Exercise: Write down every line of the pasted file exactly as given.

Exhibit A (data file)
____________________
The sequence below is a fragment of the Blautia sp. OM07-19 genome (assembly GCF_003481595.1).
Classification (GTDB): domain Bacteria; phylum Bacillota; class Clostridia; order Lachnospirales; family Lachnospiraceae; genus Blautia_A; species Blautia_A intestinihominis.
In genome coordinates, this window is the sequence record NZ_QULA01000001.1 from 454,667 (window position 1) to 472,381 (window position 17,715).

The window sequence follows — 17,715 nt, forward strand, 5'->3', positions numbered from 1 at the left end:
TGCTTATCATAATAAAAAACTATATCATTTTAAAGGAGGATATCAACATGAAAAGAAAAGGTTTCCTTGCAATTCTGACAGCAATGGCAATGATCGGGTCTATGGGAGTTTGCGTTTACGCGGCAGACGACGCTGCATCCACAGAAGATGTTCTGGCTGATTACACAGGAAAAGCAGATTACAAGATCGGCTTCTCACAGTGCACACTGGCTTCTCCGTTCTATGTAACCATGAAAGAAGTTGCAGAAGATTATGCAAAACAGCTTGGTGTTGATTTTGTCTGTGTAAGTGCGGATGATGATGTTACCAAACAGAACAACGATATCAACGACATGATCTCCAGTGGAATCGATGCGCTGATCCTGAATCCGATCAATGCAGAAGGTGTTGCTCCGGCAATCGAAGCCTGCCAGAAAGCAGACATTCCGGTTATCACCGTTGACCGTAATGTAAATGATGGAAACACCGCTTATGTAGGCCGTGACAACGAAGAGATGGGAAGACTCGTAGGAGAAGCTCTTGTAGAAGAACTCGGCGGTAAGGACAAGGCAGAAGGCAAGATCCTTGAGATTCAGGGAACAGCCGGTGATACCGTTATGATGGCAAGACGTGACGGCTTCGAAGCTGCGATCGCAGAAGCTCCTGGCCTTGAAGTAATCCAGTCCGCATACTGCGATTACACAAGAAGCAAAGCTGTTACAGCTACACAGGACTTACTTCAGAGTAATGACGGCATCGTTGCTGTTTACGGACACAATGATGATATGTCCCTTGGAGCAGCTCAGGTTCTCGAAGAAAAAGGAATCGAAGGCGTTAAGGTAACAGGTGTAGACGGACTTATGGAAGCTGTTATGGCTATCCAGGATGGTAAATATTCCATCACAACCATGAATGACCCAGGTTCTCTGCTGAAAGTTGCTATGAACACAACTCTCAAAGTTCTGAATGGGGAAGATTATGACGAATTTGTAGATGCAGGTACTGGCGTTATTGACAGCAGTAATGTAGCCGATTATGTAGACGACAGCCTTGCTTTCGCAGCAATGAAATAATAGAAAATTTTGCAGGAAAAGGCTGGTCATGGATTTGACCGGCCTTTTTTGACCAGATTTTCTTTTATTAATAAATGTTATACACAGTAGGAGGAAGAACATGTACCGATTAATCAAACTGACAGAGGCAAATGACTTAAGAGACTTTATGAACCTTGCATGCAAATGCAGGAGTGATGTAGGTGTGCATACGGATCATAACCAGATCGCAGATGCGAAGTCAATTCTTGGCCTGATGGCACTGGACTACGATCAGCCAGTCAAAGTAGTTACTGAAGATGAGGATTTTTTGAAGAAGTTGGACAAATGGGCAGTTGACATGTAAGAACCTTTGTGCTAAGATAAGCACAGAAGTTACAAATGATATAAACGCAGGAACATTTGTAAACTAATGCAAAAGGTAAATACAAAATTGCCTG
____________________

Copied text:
The sequence below is a fragment of the Blautia sp. OM07-19 genome (assembly GCF_003481595.1).
Classification (GTDB): domain Bacteria; phylum Bacillota; class Clostridia; order Lachnospirales; family Lachnospiraceae; genus Blautia_A; species Blautia_A intestinihominis.
In genome coordinates, this window is the sequence record NZ_QULA01000001.1 from 454,667 (window position 1) to 472,381 (window position 17,715).

The window sequence follows — 17,715 nt, forward strand, 5'->3', positions numbered from 1 at the left end:
TGCTTATCATAATAAAAAACTATATCATTTTAAAGGAGGATATCAACATGAAAAGAAAAGGTTTCCTTGCAATTCTGACAGCAATGGCAATGATCGGGTCTATGGGAGTTTGCGTTTACGCGGCAGACGACGCTGCATCCACAGAAGATGTTCTGGCTGATTACACAGGAAAAGCAGATTACAAGATCGGCTTCTCACAGTGCACACTGGCTTCTCCGTTCTATGTAACCATGAAAGAAGTTGCAGAAGATTATGCAAAACAGCTTGGTGTTGATTTTGTCTGTGTAAGTGCGGATGATGATGTTACCAAACAGAACAACGATATCAACGACATGATCTCCAGTGGAATCGATGCGCTGATCCTGAATCCGATCAATGCAGAAGGTGTTGCTCCGGCAATCGAAGCCTGCCAGAAAGCAGACATTCCGGTTATCACCGTTGACCGTAATGTAAATGATGGAAACACCGCTTATGTAGGCCGTGACAACGAAGAGATGGGAAGACTCGTAGGAGAAGCTCTTGTAGAAGAACTCGGCGGTAAGGACAAGGCAGAAGGCAAGATCCTTGAGATTCAGGGAACAGCCGGTGATACCGTTATGATGGCAAGACGTGACGGCTTCGAAGCTGCGATCGCAGAAGCTCCTGGCCTTGAAGTAATCCAGTCCGCATACTGCGATTACACAAGAAGCAAAGCTGTTACAGCTACACAGGACTTACTTCAGAGTAATGACGGCATCGTTGCTGTTTACGGACACAATGATGATATGTCCCTTGGAGCAGCTCAGGTTCTCGAAGAAAAAGGAATCGAAGGCGTTAAGGTAACAGGTGTAGACGGACTTATGGAAGCTGTTATGGCTATCCAGGATGGTAAATATTCCATCACAACCATGAATGACCCAGGTTCTCTGCTGAAAGTTGCTATGAACACAACTCTCAAAGTTCTGAATGGGGAAGATTATGACGAATTTGTAGATGCAGGTACTGGCGTTATTGACAGCAGTAATGTAGCCGATTATGTAGACGACAGCCTTGCTTTCGCAGCAATGAAATAATAGAAAATTTTGCAGGAAAAGGCTGGTCATGGATTTGACCGGCCTTTTTTGACCAGATTTTCTTTTATTAATAAATGTTATACACAGTAGGAGGAAGAACATGTACCGATTAATCAAACTGACAGAGGCAAATGACTTAAGAGACTTTATGAACCTTGCATGCAAATGCAGGAGTGATGTAGGTGTGCATACGGATCATAACCAGATCGCAGATGCGAAGTCAATTCTTGGCCTGATGGCACTGGACTACGATCAGCCAGTCAAAGTAGTTACTGAAGATGAGGATTTTTTGAAGAAGTTGGACAAATGGGCAGTTGACATGTAAGAACCTTTGTGCTAAGATAAGCACAGAAGTTACAAATGATATAAACGCAGGAACATTTGTAAACTAATGCAAAAGGTAAATACAAAATTGCCTG